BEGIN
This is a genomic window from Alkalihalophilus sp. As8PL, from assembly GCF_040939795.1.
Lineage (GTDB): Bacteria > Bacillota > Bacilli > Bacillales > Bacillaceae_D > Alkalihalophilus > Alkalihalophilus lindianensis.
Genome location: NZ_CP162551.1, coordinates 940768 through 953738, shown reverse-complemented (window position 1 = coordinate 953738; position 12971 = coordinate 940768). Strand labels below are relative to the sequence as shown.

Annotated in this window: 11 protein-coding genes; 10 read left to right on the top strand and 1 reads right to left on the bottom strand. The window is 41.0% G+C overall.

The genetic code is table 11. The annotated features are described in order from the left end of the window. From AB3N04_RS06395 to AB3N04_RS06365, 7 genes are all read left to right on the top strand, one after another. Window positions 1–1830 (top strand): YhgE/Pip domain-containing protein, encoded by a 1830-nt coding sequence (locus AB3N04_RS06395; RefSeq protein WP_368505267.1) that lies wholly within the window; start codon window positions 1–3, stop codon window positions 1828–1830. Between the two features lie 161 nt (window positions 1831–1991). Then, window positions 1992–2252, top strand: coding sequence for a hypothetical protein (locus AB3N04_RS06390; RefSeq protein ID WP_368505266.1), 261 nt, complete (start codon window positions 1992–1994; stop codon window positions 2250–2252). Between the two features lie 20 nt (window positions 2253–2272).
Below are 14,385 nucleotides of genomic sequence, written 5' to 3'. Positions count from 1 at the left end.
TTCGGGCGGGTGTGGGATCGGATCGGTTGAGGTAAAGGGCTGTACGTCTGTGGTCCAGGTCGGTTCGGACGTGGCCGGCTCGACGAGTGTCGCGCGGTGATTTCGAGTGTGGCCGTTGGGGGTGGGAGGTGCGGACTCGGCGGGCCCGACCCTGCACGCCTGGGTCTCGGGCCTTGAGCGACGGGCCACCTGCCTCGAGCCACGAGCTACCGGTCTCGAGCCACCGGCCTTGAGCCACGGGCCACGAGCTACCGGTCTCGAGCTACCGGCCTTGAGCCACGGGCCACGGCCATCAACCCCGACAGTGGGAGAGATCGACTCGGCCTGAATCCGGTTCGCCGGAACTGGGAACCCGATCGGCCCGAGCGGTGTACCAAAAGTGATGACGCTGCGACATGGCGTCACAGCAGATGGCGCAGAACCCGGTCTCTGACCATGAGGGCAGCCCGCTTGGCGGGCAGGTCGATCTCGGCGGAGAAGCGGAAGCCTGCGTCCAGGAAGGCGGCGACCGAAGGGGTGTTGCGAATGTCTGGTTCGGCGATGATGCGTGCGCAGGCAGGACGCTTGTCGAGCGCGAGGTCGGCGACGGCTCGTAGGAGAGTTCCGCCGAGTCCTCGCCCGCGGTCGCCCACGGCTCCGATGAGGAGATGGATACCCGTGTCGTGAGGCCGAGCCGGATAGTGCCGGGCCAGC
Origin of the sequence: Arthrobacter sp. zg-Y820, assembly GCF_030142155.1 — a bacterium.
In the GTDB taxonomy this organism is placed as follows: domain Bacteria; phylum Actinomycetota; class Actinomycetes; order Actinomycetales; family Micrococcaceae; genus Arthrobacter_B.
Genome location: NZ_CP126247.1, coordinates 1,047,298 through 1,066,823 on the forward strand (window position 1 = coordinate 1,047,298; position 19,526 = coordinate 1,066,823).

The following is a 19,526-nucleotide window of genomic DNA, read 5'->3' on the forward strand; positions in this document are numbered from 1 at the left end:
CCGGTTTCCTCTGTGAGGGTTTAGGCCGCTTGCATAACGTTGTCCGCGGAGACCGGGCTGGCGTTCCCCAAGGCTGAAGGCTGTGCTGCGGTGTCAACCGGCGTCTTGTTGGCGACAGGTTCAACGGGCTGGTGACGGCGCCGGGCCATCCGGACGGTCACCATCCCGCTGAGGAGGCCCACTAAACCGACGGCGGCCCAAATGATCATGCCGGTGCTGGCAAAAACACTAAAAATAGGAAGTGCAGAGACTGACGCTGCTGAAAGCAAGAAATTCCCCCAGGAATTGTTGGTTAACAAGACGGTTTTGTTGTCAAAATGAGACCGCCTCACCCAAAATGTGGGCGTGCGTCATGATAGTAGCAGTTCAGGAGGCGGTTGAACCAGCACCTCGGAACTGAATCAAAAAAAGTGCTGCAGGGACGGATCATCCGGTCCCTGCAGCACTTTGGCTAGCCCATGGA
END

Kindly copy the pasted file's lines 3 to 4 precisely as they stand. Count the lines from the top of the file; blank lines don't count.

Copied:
Genome location: NZ_CP162551.1, coordinates 940768 through 953738, shown reverse-complemented (window position 1 = coordinate 953738; position 12971 = coordinate 940768). Strand labels below are relative to the sequence as shown.

Annotated in this window: 11 protein-coding genes; 10 read left to right on the top strand and 1 reads right to left on the bottom strand. The window is 41.0% G+C overall.